- String thickness: The thickness of the string can impact its ideal length. So, if you have thick strings, use them in combination with longer ones and vice versa.
- Cutting speed: The speed at which you cut will determine how often you will need to replace the string. If you’re moving fast, be ready to do replacements more often than someone moving slowly.
- Agility: How agile is your weed eater? If agility is your main focus, then you’ll need shorter strings that can reach narrow spaces.
A gas weed eater is more powerful compared to an electric model. Although some electric string trimmers can be pretty powerful, they still can’t compare to the power of a gas model.
Even so, it helps to consider the type of engine for your gas model. There are two types of engines: the 4-stroke and the 2-stroke.
A gas-powered weed eater starts when the cord is pulled. Once pulled, the flywheel starts to send energy to the ignition, which will cause the spark plug to send off a spark, lighting the fuel and turning it to gas which makes the engine operate.
In a typical weed eater, the RPM for a 2-stroke engine is about 8,000 to 10,000 RPM depending on the manufacturer. The RPM for a 4-stroke engine in a typical weed eater is about 3,500 to 5,500 RPM depending on the manufacturer.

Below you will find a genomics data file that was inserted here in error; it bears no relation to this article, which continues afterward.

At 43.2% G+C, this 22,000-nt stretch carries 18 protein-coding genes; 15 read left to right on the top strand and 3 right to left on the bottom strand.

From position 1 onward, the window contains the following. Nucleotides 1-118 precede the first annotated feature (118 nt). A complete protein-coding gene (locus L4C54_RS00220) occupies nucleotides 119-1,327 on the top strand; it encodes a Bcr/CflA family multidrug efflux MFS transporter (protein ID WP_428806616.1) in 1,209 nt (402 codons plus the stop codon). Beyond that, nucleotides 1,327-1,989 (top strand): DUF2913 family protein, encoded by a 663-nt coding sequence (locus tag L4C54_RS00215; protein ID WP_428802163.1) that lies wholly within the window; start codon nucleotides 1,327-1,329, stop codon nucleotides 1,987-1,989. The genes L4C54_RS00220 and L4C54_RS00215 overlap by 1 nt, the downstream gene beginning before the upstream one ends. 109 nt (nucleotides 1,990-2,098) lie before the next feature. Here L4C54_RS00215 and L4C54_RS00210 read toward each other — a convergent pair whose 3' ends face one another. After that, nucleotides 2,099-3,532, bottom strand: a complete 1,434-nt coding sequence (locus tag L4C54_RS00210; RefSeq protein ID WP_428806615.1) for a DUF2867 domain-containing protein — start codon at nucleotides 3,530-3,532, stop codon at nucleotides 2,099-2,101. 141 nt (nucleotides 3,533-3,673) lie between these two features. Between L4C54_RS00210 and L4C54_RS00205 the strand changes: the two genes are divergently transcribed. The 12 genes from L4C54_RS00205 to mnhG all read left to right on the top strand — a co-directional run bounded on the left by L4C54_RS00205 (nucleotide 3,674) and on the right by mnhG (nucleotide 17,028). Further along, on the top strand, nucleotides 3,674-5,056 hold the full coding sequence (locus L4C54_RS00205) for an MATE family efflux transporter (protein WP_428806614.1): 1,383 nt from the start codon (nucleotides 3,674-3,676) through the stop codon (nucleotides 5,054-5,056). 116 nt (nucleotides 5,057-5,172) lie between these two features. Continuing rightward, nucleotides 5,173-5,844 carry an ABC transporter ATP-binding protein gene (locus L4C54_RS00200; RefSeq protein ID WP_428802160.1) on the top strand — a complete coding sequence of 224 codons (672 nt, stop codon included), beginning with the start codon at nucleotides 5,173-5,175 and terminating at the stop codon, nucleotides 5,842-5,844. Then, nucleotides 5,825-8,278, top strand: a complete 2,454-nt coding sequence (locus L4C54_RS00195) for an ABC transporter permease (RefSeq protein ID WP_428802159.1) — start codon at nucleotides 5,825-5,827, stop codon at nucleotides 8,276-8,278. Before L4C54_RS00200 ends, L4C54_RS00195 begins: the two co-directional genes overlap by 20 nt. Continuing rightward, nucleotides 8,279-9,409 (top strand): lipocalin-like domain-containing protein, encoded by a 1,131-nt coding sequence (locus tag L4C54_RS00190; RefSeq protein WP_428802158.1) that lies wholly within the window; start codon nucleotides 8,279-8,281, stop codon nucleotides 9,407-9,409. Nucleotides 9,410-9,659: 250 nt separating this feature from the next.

A 2-stroke engine has no valves and is lubricated by mixing oil with the fuel. They generally have more power than 4-stroke engines but are less efficient and produce more exhaust. They have higher emissions than 4-stroke engines, so they’re not recommended for use in city areas or inside because of the increased air pollution they produce.
A 4-stroke engine is more efficient, produces less exhaust, and is quieter than a 2-stroke engine, but it will take longer to start up than a 2-stroke engine because it’s not as easy to get running after being left off for a while (because it doesn’t have any valves).
An electric weed eater comes with plenty of advantages. For instance, these models are designed to be lighter because their engines are also light in weight.
Both corded and cordless weed eaters are straightforward to use; with just a single push, you’ll be ready to go. Nonetheless, the drawback to these models is that they aren’t as powerful as the gas models.
Electric weed eaters have an average RPM of 6000 – 8500, which works well for most domestic garden applications. What’s more, you can adjust an electric weed eater to rotate at a speed that’s suitable for the foliage type you’re dealing with.
However, if you have the cordless model, remember that the higher the RPM, the faster the electric battery drain. That means longer wait times during charging. You won’t have to deal with downtimes with gas models since you can just refuel up and continue.
The answer is no. Running your weed eater at full throttle will quickly wear down the engine and parts. An engine running at full throttle uses more gas and could overheat or break. In fact, running your weed eater at full throttle for an extended amount of time can cause it to explode in your hands! When possible, it’s much better to use the half throttle and only use full throttle on thick brush or heavy weeds.
How fast does a weed eater spin? Well, we now know that a weed whacker can spin at between 3000rpm and 15000rpm—conclusive proof that they are faster than a lawnmower. If you have any further questions on weed eater speed versus lawnmowers, please go ahead and leave a comment!